#### ReLu (Rectified Linear Unit) Activation Function

When the **ReLu** is used as an activation function in perceptron, it processes the input value and returns the same input value; otherwise, it is 0.

That means if the input value is positive, it returns the same number; if it is not positive or negative, it returns 0.

Mathematically, it uses the formula **f(x) = max(0, x)**

Generally, passing the input value as three into the ReLu activation function checks if the value is larger than 0; if it is, it returns the same number. If you pass the input value as negative, like -3, it returns 0.

This is how the ReLu activation function works when input is passed.

#### Softmax Activation Function

It works on probability; when the **SOFTMAX** activation function is used in perceptron, it converts the given logits (raw scores) into probabilities by taking the exponential of each output and then normalizing these values.

This activation function is used in the output layer of neural networks for multi-class classification tasks. This function takes the input and converts the input value into probabilities.

Mathematically, it uses the formula **f(x _{i}) = e^{xi} / Σ_{i}e^{xj}**.

Let’s see how it processes input values so you can pass list values to the SoftMax activation function.

- Suppose the list of values is x, then for each number in the list x, take the special number e and raise it to the power of that number, creating a list of the new numbers.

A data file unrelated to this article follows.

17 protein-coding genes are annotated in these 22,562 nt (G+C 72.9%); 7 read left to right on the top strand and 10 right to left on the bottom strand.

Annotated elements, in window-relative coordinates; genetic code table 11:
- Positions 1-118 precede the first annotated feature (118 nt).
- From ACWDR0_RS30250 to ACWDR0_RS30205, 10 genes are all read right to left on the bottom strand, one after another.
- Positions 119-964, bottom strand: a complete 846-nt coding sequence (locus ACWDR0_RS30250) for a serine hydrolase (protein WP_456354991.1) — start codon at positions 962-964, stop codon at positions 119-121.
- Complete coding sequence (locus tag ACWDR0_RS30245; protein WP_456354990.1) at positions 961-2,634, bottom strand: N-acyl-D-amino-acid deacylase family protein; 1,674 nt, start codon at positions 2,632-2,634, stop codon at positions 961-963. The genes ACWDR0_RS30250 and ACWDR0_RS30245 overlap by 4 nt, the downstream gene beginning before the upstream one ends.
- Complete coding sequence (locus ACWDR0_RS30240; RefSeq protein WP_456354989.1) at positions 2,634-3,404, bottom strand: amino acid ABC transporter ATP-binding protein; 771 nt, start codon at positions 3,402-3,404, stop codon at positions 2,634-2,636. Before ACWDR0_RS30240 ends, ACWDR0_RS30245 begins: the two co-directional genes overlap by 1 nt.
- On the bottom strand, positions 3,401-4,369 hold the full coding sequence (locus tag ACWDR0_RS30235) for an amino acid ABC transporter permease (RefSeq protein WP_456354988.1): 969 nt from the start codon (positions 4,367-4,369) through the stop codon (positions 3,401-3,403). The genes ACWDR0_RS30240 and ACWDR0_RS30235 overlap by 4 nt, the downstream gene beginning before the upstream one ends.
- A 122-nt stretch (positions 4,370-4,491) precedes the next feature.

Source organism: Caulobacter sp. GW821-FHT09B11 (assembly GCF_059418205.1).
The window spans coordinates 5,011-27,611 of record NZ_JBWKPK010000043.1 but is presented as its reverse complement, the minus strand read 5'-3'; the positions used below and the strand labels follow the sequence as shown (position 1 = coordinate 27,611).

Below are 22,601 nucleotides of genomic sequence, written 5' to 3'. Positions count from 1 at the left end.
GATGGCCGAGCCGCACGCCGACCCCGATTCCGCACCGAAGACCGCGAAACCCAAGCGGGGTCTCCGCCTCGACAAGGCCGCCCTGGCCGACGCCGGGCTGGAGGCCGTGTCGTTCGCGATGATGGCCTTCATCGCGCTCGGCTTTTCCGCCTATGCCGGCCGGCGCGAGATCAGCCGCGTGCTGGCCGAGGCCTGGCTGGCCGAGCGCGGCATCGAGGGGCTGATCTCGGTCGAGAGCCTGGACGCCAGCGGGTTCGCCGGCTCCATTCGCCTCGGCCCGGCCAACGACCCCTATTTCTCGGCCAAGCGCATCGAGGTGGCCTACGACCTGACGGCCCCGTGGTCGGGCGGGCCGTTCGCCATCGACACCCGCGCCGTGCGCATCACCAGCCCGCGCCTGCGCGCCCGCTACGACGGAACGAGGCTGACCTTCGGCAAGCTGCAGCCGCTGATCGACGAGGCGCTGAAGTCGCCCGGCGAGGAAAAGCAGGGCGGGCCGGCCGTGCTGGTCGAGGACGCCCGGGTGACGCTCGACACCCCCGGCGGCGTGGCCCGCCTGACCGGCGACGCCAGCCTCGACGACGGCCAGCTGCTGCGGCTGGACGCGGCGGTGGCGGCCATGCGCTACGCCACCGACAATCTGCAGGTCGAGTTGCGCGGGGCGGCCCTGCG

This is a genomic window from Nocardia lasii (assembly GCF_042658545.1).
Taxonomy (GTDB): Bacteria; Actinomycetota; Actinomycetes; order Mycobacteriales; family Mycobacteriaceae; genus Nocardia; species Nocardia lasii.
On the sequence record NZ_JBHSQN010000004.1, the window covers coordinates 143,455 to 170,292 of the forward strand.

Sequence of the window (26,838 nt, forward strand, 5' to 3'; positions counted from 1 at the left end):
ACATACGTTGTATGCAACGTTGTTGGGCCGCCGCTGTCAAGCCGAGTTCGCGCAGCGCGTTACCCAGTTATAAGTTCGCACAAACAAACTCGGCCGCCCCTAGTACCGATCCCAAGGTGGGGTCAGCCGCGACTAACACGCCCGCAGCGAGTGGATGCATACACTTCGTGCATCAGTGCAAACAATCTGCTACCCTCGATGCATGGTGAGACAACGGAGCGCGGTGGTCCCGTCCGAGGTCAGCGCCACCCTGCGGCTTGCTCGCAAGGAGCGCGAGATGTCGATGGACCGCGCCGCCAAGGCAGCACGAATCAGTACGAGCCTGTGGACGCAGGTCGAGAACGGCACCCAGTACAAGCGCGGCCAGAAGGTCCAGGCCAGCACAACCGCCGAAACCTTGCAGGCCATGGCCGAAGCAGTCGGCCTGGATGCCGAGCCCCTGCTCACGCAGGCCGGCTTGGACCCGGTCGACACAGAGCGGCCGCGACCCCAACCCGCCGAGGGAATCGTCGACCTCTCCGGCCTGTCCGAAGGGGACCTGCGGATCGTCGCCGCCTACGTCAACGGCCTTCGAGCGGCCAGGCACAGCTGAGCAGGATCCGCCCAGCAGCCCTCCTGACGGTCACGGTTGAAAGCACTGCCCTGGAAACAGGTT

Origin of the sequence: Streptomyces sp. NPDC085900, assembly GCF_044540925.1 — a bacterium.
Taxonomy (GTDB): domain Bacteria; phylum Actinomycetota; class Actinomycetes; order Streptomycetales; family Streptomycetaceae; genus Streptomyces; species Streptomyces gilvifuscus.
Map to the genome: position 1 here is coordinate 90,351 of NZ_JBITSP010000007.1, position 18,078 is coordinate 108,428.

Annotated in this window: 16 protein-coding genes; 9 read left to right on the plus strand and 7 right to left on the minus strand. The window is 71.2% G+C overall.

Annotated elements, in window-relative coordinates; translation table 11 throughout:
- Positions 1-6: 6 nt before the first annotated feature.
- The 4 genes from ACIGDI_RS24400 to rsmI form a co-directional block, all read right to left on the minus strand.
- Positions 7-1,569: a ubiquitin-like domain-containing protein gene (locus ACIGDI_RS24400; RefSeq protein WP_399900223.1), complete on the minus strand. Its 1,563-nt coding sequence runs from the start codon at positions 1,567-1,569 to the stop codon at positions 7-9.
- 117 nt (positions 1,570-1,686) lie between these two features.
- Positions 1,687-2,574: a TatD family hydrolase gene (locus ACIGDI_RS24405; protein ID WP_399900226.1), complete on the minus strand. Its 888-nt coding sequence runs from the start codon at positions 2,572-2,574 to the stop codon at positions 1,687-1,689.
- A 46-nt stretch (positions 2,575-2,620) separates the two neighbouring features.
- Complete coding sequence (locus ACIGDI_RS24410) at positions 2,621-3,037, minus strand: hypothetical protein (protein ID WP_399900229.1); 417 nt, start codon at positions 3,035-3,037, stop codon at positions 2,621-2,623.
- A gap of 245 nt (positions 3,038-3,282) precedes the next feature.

- Next, it sums all the new numbers to get the total.
- In the end, for each number in the list x, the function divides the new number by the total to get the probability.

Again, take the example of email, but here, you need to assign a score to the email, whether it is spam, not spam, or uncertain.

So assign scores like:

- If the email is spam, its score is 1.
- if the email is not spam, its score is 0.
- If the email is uncertain, its score is 2

For example, you list numbers **[1, 0, 2]. **When you pass a list of numbers to the Softmax function, it processes the list of numbers in the following ways.

- Each number in the list
**[1, 9, 2]**raises e to the power of that number like this:**e**. Doing this makes a list of new numbers^{1}, e^{0}, e^{2}**[e**.^{1}, e^{0}, e^{2}] - The value of
**e**is^{1}**2.71**,**e**is^{0}**1**and**e**is^{2}**7.389**. This list looks like this**[2.71, 1, 7.389]**. Next, it sums all the numbers**2.71 + 1 + 7.389**and returns the total, which is**11.107**. - For each new number in the list
**[2.71, 1, 7.389]**. Function divides the new number by the total number:**2.71/11.107**,**1/11.107**, and**7.389/11.107**. - You get three values when you divide: